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Bill Jenkins Wins Prestigious Ewing Medal

Bill Jenkins, WHOI senior scientist in Marine Chemistry and Geochemistry and director of the National Ocean Sciences Accelerator Mass Spectrometry Facility (NOSAMS), was awarded the American Geophysical Union’s (AGU) 2010 Ewing Medal at the AGU’s Fall Meeting in December in San Francisco. The Ewing Medal is awarded to an individual geoscientist “for significant original contributions to the scientific understanding of the processes in the ocean; for the advancement of oceanographic engineering, technology, and instrumentation; and for outstanding service to the marine sciences.” The medal is named in honor of Maurice Ewing, who made significant contributions to deep-sea exploration.

Jenkins was cited for a “research record… remarkable for its exceptional quality, depth and diversity, with major scientific findings spanning solid-earth geochemistry and physical, chemical and biological oceanography. Few scientists can claim such substantial impact and recognition across so many different aspects of geoscience. [Jenkins] is the rare scientist who designs and builds new instruments, performs superb laboratory and field measurements, and generates novel data analysis and theoretical advances.”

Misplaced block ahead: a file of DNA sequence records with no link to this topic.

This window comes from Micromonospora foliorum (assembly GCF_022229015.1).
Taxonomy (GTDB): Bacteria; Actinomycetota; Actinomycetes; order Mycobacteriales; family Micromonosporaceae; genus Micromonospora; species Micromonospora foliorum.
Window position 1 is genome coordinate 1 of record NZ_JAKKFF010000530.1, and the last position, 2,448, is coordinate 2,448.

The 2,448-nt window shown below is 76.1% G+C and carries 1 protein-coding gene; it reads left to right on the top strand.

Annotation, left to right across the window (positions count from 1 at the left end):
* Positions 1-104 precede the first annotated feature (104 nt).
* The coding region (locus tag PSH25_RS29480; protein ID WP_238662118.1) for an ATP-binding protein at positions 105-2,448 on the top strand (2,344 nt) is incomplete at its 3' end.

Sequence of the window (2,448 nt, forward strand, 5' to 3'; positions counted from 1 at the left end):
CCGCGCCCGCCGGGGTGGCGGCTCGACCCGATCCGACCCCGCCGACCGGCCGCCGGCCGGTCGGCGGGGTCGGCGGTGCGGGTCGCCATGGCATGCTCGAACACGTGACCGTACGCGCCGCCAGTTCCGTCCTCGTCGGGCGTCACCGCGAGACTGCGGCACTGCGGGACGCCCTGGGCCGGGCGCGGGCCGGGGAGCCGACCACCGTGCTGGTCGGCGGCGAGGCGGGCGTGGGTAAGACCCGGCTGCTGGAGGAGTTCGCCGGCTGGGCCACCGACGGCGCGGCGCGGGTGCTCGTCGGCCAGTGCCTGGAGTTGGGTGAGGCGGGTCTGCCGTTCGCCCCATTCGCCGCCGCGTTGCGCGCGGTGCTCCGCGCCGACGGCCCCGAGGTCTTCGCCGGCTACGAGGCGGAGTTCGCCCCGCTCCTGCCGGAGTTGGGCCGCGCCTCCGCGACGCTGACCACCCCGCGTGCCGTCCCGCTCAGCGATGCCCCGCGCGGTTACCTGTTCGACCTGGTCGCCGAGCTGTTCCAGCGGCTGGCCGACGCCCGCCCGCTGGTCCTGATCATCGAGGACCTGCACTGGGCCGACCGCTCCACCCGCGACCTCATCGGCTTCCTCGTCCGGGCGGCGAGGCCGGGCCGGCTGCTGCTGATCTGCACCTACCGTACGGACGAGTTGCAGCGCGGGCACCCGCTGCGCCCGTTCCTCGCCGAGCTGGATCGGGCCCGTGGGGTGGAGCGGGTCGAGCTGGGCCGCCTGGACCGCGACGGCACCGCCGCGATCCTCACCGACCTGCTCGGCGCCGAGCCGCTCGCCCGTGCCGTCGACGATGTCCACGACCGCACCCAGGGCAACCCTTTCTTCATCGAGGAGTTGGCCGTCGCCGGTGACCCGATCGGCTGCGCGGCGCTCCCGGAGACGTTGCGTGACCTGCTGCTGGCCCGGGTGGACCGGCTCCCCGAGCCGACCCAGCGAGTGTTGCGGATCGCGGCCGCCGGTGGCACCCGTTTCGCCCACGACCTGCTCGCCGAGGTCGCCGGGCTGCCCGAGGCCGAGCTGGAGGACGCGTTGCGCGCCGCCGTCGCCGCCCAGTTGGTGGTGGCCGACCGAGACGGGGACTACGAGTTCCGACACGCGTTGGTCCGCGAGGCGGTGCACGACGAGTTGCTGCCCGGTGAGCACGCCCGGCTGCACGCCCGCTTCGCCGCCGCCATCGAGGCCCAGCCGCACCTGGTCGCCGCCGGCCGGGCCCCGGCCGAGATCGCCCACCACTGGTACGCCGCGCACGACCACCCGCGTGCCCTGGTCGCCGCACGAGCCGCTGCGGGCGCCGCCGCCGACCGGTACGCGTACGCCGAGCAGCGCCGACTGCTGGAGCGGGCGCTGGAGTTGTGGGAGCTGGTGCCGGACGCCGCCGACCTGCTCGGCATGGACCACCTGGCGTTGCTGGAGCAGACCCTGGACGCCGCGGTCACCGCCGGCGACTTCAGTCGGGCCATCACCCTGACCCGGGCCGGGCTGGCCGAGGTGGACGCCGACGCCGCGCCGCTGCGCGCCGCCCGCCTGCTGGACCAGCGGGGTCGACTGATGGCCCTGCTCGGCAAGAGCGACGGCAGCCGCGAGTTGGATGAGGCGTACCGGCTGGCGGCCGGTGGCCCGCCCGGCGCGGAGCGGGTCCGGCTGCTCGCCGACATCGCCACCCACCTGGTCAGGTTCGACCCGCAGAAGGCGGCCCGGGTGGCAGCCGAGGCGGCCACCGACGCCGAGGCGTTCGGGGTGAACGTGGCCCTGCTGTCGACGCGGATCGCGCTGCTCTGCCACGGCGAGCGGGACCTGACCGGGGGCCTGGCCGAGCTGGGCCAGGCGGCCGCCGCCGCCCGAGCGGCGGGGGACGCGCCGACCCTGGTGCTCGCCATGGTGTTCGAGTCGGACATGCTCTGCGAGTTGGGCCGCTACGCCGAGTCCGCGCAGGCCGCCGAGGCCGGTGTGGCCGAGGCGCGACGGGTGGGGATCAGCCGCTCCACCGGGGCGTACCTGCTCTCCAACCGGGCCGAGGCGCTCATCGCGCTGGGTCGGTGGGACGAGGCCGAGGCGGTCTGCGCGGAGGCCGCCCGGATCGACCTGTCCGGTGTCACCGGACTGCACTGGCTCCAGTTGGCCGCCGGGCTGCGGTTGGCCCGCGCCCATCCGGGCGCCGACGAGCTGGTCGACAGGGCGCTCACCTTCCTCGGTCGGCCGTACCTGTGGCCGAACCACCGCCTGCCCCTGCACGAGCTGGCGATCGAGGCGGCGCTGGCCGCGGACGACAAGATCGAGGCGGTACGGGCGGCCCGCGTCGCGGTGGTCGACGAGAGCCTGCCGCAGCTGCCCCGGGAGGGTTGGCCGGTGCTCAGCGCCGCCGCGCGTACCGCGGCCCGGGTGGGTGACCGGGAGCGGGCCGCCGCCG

Jenkins is perhaps best known for pioneering the ocean tritium-3He dating method. In the early 1970s, he developed mass spectrometric methods for measuring seawater tritium and its decay product 3He, and was the first to envision how coupled tritium-3He measurements constrain the ventilation age for water parcels.

"I am deeply honored to receive the Ewing Medal,” Jenkins said. “Many of us are motivated by the belief that what we do has some intrinsic value to society, but receiving recognition from our peers is an unanticipated and unparalleled joy, for it is our peers who understand the significance and challenges of our endeavors. "

The Ewing Medal was established in 1974 and is jointly sponsored with the United States Navy.

The Woods Hole Oceanographic Institution is a private, independent organization in Falmouth, Mass., dedicated to marine research, engineering, and higher education. Established in 1930 on a recommendation from the National Academy of Sciences, its primary mission is to understand the ocean and its interaction with the Earth as a whole, and to communicate a basic understanding of the ocean's role in the changing global environment.

Originally published: December 30, 2010